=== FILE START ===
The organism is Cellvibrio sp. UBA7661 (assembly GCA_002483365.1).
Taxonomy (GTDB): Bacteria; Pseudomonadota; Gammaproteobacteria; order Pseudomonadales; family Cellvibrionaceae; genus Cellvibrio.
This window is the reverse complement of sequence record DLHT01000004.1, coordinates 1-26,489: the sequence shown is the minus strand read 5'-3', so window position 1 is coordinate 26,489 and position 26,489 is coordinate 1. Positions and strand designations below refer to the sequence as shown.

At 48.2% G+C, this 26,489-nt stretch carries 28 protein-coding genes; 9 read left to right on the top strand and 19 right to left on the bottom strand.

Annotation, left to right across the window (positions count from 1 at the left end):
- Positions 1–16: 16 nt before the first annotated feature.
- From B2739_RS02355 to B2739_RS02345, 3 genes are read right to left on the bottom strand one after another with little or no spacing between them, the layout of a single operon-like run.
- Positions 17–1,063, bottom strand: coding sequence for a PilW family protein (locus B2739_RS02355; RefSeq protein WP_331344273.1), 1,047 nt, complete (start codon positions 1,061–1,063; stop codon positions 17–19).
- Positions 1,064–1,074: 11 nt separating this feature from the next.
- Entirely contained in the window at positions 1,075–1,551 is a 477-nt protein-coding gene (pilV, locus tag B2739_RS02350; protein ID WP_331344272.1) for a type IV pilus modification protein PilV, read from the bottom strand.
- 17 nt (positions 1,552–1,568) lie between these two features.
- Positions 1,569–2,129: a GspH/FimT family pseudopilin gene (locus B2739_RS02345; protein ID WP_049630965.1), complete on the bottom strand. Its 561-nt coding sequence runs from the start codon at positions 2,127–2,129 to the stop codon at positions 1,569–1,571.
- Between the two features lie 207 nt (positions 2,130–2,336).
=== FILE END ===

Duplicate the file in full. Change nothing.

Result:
The organism is Cellvibrio sp. UBA7661 (assembly GCA_002483365.1).
Taxonomy (GTDB): Bacteria; Pseudomonadota; Gammaproteobacteria; order Pseudomonadales; family Cellvibrionaceae; genus Cellvibrio.
This window is the reverse complement of sequence record DLHT01000004.1, coordinates 1-26,489: the sequence shown is the minus strand read 5'-3', so window position 1 is coordinate 26,489 and position 26,489 is coordinate 1. Positions and strand designations below refer to the sequence as shown.

At 48.2% G+C, this 26,489-nt stretch carries 28 protein-coding genes; 9 read left to right on the top strand and 19 right to left on the bottom strand.

Annotation, left to right across the window (positions count from 1 at the left end):
- Positions 1–16: 16 nt before the first annotated feature.
- From B2739_RS02355 to B2739_RS02345, 3 genes are read right to left on the bottom strand one after another with little or no spacing between them, the layout of a single operon-like run.
- Positions 17–1,063, bottom strand: coding sequence for a PilW family protein (locus B2739_RS02355; RefSeq protein WP_331344273.1), 1,047 nt, complete (start codon positions 1,061–1,063; stop codon positions 17–19).
- Positions 1,064–1,074: 11 nt separating this feature from the next.
- Entirely contained in the window at positions 1,075–1,551 is a 477-nt protein-coding gene (pilV, locus tag B2739_RS02350; protein ID WP_331344272.1) for a type IV pilus modification protein PilV, read from the bottom strand.
- 17 nt (positions 1,552–1,568) lie between these two features.
- Positions 1,569–2,129: a GspH/FimT family pseudopilin gene (locus B2739_RS02345; protein ID WP_049630965.1), complete on the bottom strand. Its 561-nt coding sequence runs from the start codon at positions 2,127–2,129 to the stop codon at positions 1,569–1,571.
- Between the two features lie 207 nt (positions 2,130–2,336).